People need parks, and parks need people! Rock Creek Conservancy's mini-oases are focal restoration sites that demonstrate the impact of people-powered restoration. With a $15,000 Parks for All grant 5,000 volunteers will remove invasive plants and litter from 15 acres of Rock Creek Park. At the same time, volunteers will build a strong connection to nearby nature and gain skills to protect the park from the outside in. Learn more about Rock Creek Conservancy.
Beaches provide a unique opportunity for recreation as a global resource: the ocean. A $25,000 grant to Surfers Against Sewage (SAS) supports protection of this resource through training for their incredible network of Regional Rep volunteers. SAS will inspire, unite and empower dynamic leaders across the UK to lead conservation activities and campaigns to protect oceans, beaches, waves and wildlife. Read more about SAS.
Parks for All believes everyone deserves access to a park within a 10-minute walk. Thus, we support The Trust for Public Land (TPL) with a $50,000 grant. Initiatives include maintenance for Cook Park, a 16‐acre park in the underserved Westside Atlanta community where Dr. Martin Luther King, Jr. once lived. Additionally, support goes to TPL’s Community Impact Fund to spur pioneering park innovation where it is needed most. Learn more about TPL.
The Appalachian Trail is a national treasure and the Appalachian Trail Conservancy (ATC) is dedicated to preserving and protecting it. Hydro Flask supports the ATC with a 2019 grant of $30,000 to fund a vital canoe ferry which moves hikers safely across the rushing and fluctuating Kennebec River in Maine. Additionally, the grant will provide interpretive watershed conservation education in ATC visitor centers. Read more about the ATC.
Parks for All believes all people, regardless of background or lifestyle, should have access to parks. That’s why we granted $27,500 to Latino Outdoors to expand programming, which will empower more members of underrepresented communities to access and enjoy parks and outdoor recreation. Vamos Outdoors (Let’s Go Outdoors)! Learn more about Latino Outdoors.
In today’s digital age, more than ever, kids need access to parks. A $50,000 Parks for All grant will allow 50 Title I schools to celebrate Kids to Parks Day, impacting over 2,200 students. For many of these students, this will be their first park experience where they will enjoy outdoor recreation and education, creating park stewards for tomorrow. Learn more about the National Park Trust.
Beaches provide unique opportunities for recreation based on a truly global resource: the ocean. In all corners of the world, we need communities empowered to take action to protect this incredible resource. To help, Parks for All has granted $50,000 to Surfers Against Sewage in the UK to train and empower dynamic leaders to better care for the coastline. Learn more about Surfers Against Sewage.
Everyone deserves a park within a ten-minute walk from home. To help make this a reality, Parks for All has granted $50,000 to The Trust for Public Land to develop innovative pop-up parks in Boston that transform vacant land into vibrant, beautiful, and engaging temporary parks. These efforts during 2019 will spur cutting-edge park projects where they are needed most. Learn more about The Trust for Public Land.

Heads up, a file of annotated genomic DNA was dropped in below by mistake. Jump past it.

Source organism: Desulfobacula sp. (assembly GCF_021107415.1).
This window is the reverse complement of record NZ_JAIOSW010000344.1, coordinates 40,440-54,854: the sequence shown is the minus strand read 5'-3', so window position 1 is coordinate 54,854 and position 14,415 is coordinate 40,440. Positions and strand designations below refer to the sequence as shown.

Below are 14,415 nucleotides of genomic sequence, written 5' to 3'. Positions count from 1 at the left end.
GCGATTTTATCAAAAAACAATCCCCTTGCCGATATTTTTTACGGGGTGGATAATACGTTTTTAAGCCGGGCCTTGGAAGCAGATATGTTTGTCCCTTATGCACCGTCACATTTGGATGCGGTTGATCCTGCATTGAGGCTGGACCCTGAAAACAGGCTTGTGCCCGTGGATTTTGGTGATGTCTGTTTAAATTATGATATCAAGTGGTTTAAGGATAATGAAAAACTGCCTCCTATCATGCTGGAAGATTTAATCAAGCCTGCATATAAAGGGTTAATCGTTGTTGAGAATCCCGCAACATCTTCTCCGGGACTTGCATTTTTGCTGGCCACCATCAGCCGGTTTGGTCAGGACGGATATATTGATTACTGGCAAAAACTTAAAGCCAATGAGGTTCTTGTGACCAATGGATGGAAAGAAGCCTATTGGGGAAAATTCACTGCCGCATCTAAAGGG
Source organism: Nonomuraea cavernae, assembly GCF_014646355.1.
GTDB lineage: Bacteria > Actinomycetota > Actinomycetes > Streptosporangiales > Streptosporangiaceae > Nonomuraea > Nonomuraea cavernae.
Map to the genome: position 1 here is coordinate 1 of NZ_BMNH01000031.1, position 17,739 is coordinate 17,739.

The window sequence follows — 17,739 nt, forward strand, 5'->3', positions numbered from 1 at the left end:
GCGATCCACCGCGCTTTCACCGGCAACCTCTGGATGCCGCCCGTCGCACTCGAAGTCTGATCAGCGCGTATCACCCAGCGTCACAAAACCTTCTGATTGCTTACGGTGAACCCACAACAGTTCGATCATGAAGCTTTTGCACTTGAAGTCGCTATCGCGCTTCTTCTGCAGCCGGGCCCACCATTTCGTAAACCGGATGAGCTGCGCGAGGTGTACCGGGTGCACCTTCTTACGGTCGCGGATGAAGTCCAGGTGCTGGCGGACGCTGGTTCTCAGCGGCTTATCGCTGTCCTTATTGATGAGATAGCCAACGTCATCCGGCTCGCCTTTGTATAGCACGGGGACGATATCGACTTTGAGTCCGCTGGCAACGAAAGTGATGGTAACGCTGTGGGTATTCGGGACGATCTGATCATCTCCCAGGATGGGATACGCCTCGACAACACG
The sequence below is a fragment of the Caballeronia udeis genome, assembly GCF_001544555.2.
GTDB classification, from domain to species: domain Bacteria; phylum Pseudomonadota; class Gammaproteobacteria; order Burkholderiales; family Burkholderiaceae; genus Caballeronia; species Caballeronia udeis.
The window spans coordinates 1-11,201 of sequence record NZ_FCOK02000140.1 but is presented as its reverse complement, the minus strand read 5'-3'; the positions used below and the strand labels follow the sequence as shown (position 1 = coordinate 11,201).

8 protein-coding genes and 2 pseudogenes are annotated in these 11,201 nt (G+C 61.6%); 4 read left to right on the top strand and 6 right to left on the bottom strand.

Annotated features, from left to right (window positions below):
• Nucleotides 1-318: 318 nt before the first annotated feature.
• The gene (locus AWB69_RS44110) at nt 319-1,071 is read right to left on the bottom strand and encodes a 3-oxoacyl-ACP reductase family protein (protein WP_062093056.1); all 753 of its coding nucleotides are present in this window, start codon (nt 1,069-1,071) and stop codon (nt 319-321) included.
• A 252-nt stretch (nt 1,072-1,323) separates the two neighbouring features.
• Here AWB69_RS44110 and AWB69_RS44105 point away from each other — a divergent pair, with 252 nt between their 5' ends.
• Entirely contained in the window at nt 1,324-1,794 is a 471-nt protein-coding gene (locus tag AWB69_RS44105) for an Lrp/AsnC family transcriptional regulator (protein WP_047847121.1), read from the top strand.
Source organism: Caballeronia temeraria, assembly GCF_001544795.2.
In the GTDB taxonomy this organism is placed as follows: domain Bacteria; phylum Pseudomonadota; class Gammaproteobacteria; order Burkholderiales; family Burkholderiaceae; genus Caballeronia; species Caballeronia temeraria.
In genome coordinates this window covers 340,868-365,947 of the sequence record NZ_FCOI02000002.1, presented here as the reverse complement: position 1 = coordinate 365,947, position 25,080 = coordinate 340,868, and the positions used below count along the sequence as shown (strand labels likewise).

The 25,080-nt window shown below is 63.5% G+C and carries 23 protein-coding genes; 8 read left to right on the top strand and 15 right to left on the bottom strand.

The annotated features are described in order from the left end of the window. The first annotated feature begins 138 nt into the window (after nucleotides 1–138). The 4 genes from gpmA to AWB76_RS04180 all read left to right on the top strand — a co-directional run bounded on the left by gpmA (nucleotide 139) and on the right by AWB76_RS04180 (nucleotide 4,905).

Parks for All celebrates Canadian parks with our $15,000 grant to The Bruce Trail Conservancy (BTC), dedicated to the conservation corridor containing a public footpath along the Niagara Escarpment, a UNESCO World Biosphere Reserve. This grant supports the BTC and the Iroquoia Bruce Trail Club in maintaining a very popular 103-mile-long section of trail, keeping it safe and open to the public. Read more about the Bruce Trail Conservancy.
One of Parks for All’s goals is to grow diversity amongst people who experience nature. Our $12,000 grant to the Cal-Wood Education Center does just that. Through Latino Family Camps/Capamentos Familiares, Cal-Wood inspires and empowers Latino families to enjoy public land through a weekend of camping skill building, outdoor adventure, and family fun. Learn more about Cal-Wood.
Today’s youth are our future, and Parks for All helps nurture a positive, lifelong relationship with the natural world for our urban youth. Through a $15,000 grant to City Parks Foundation’s Green Girls and Coastal Classroom programs, 500 youth from NYC’s low-income neighborhoods will learn about coastal ecology, urban forestry, water stewardship, and how to protect our ecosystem. Read more about City Parks Foundation.
The National Scenic Trails in the U.S. offer unique opportunities to connect communities, so we are helping fund both the Continental Divide Trail Coalition’s (CDTC) Community Ambassador Program and the Celebration of Diversity Along the CDT. Both of these programs will create an inclusive environment in the outdoors and inspire all participants to know and love the Continental Divide Trail. Learn more about CDTC.
For those who thrive on the excitement of trail riding, you know the importance of well-maintained trails. Parks for All is showing its love for the joys of mountain biking by supporting the Evergreen Mountain Bike Alliance with $14,361 for its projects to restore two Washington trail networks: Raging River and Tiger Mountain! Read more about the Evergreen Mountain Bike Alliance.